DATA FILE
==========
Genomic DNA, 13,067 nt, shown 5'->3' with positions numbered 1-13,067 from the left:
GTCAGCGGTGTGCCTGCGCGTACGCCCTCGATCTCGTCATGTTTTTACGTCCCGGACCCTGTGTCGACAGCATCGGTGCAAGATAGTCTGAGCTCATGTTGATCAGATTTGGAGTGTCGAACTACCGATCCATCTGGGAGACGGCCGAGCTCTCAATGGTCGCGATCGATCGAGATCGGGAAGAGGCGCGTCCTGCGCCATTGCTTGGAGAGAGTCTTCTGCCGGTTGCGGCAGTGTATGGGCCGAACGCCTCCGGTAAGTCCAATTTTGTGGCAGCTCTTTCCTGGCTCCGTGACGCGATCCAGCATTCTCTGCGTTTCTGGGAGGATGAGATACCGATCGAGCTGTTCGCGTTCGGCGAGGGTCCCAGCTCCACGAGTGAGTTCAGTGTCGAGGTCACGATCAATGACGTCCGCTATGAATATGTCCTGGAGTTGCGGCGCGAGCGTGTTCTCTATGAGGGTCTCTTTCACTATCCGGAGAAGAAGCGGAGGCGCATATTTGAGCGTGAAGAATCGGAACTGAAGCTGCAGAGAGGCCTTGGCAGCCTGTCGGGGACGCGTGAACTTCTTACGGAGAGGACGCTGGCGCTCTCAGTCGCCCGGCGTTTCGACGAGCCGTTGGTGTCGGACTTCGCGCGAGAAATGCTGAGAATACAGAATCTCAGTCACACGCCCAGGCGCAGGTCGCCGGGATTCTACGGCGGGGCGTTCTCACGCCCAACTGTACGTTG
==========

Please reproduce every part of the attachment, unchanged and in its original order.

Genomic DNA, 13,067 nt, shown 5'->3' with positions numbered 1-13,067 from the left:
GTCAGCGGTGTGCCTGCGCGTACGCCCTCGATCTCGTCATGTTTTTACGTCCCGGACCCTGTGTCGACAGCATCGGTGCAAGATAGTCTGAGCTCATGTTGATCAGATTTGGAGTGTCGAACTACCGATCCATCTGGGAGACGGCCGAGCTCTCAATGGTCGCGATCGATCGAGATCGGGAAGAGGCGCGTCCTGCGCCATTGCTTGGAGAGAGTCTTCTGCCGGTTGCGGCAGTGTATGGGCCGAACGCCTCCGGTAAGTCCAATTTTGTGGCAGCTCTTTCCTGGCTCCGTGACGCGATCCAGCATTCTCTGCGTTTCTGGGAGGATGAGATACCGATCGAGCTGTTCGCGTTCGGCGAGGGTCCCAGCTCCACGAGTGAGTTCAGTGTCGAGGTCACGATCAATGACGTCCGCTATGAATATGTCCTGGAGTTGCGGCGCGAGCGTGTTCTCTATGAGGGTCTCTTTCACTATCCGGAGAAGAAGCGGAGGCGCATATTTGAGCGTGAAGAATCGGAACTGAAGCTGCAGAGAGGCCTTGGCAGCCTGTCGGGGACGCGTGAACTTCTTACGGAGAGGACGCTGGCGCTCTCAGTCGCCCGGCGTTTCGACGAGCCGTTGGTGTCGGACTTCGCGCGAGAAATGCTGAGAATACAGAATCTCAGTCACACGCCCAGGCGCAGGTCGCCGGGATTCTACGGCGGGGCGTTCTCACGCCCAACTGTACGTTG